I’ve been in that market for about two, three weeks and I’ve had about five or six leads within two to three weeks. So it gave me a lot more confidence just to go ahead and focus mainly on that Baltimore marketing, pick back up in the Georgia market once I get comfortable.

Lauren Hardy:
Yeah. So I mean, that’s… it’s like why work in area that’s super saturated with other wholesalers doing the same marketing methods you’re doing. So really, they’re just driving up your costs for marketing when you don’t have to be stuck to that area. You just don’t have to be. I mean, we are in such a virtual world right now, especially with COVID. It’s like you have that excuse to tell the seller, “Yeah, I can’t meet you.”

Kejuan Frazier:
Yeah, I can’t.

Lauren Hardy:
[crosstalk 00:05:59] so that’s already eliminated one. People… that’s a big thing people will freak out about going virtual is because like, “Well what if the seller wants to meet you?” Well now you’ve got that excuse. But yeah, a lot of people are in that Georgia market. It’s a great market, but there are just a lot of competition utilizing the same direct to seller marketing techniques that we do. So it’s just going to drive up your marketing budget. So you’re making maybe the same amount of money, but spending more in expenses. So yeah, I agree with your philosophy of just picking a less competitive market. So you’re busy. You’ve got a full time job and another one half of the year.

Kejuan Frazier:
And another one and people… I don’t have any kids, but I coach and I promise you, the season was over a month ago and these kids been texting my phone every day just wanting to talk. So it feel like I got about 30 different kids in my group. So I’m busy. I try to play multiple hats. I try to put on multiple hats throughout the day.

Lauren Hardy:
So what is really your goal with real estate? Of getting into real estate, what’s been your goal?

Kejuan Frazier:
Well the number one main goal that I have is financial freedom. A lot of people get into this field for, but it’s also creating that generational wealth. Something that I can pass down to my kids. Something… I may get in a position where my kids don’t want to go to college, you know? But they got to figure out a way to make some money. So this will be something that I can pass down to them, where they’re not putting their selves in a lot of debt, and they’re able to make money.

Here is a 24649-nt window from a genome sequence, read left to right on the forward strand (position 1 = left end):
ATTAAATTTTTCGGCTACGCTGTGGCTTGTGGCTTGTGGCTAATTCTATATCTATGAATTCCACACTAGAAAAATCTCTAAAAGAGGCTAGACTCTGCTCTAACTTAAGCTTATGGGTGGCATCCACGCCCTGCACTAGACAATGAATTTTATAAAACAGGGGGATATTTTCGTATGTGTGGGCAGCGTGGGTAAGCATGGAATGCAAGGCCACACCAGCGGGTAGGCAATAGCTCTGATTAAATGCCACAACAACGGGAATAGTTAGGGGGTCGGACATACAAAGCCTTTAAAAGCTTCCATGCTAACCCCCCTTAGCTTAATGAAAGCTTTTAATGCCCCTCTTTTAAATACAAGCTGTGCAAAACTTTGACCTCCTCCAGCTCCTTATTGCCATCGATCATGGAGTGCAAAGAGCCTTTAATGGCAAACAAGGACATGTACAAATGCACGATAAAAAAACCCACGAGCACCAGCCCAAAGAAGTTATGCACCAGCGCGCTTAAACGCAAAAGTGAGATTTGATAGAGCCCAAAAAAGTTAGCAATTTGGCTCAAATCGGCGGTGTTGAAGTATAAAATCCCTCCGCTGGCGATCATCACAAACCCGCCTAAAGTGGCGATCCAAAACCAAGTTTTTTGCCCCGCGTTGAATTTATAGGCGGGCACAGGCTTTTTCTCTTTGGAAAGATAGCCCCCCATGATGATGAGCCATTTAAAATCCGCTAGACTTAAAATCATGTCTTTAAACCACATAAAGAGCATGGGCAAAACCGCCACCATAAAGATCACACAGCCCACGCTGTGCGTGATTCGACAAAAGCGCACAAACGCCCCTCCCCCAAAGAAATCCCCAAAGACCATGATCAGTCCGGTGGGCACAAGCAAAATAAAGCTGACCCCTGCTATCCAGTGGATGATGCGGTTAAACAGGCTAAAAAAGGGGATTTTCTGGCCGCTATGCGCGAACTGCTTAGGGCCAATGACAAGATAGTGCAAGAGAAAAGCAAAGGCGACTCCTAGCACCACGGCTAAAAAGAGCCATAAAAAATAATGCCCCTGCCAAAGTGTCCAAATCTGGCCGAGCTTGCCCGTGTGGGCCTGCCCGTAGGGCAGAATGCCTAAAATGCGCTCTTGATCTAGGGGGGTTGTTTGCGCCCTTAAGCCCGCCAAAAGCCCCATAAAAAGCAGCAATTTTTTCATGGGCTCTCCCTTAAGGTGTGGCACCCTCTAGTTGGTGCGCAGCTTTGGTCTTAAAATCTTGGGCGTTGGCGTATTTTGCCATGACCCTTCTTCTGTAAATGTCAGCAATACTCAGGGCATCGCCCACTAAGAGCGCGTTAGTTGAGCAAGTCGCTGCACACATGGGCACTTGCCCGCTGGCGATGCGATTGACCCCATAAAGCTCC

But one of the biggest things that I have is being able to buy an apartment community. That’s my number one goal. When you make that 10 year plan, that’s my number one on my 10 year plan is to be able to put myself in a position to buy an apartment complex and be able to serve individuals. Like people have been able to serve me most of my life.

Lauren Hardy:
I love it. I always say wholesaling is like the gateway drug to real estate investing, because-

Kejuan Frazier:
Yes.

Lauren Hardy:
It is the way that if you don’t… we weren’t all born into families that have huge real estate empires, you know?

Kejuan Frazier:
Right.

Lauren Hardy:
I live in southern California and believe me, I know a lot of people that have been, but I wasn’t. Sounds like you weren’t either.

Kejuan Frazier:
No, I wasn’t.

Lauren Hardy:
It does seem like that apartment goal is far away, but you’ve got to take some baby steps to get there and every year, you’ll see. First it’s like, “Well okay, I start out with wholesaling and I did three deals.” And then the next year it’s like, “Well we did 10 deals.” And then the next year it’s like, “I did 40 deals.” And then the next year it’s like, “You know what? I bought three single family rental homes, in addition to the 40.” I mean, it’s just all a stepping stone from each other from year to year, and I think a lot people that get really discouraged, they want to just be right there to the apartment building in year one.
I’m here to say, unless you are inherited an apartment building, that’s actually very difficult. It’s okay to start with the wholesaling and don’t put these crazy goals like, “I want to do 50 wholesale deals my first year.” I don’t know a lot of people that did that. If they did, they got really lucky honestly.

Kejuan Frazier:
Another thing I’m looking into and I don’t know if you are in this area, but I want to get a home on a college campus, or around a college campus and be able to rent it out to the college kids, because there’s good money there.

Lauren Hardy:
Yeah.

Kejuan Frazier:
It is good money there. I know when I was in school at Georgia Southern, we were charged by the room and we shared the living room and we shared the kitchen, and we were charged by the room.

Lauren Hardy:
Yeah.

Kejuan Frazier:
So that’s probably one of my biggest things that I want to… that’s in my five year plan. So I got all kind of plans of what I want to do with it.

Lauren Hardy:
And you are so… I mean, you’re on the right track. Where you are getting started and you’re taking action. So let’s talk about getting started, taking action. You’re about a month in. How do you feel? What are some questions you have?

Kejuan Frazier:
Well some of the biggest things that come about is marketing. That’s some of the first things that come. I know… I created this site through the site that you gave us. But my biggest thing with the website would be what ways do you market your website? Where are you putting your website information for people to go and put their information in if they’re wanting their… a motivated seller looking to sell. Where do you put it? Do you put it on Facebook? Craigslist? Where?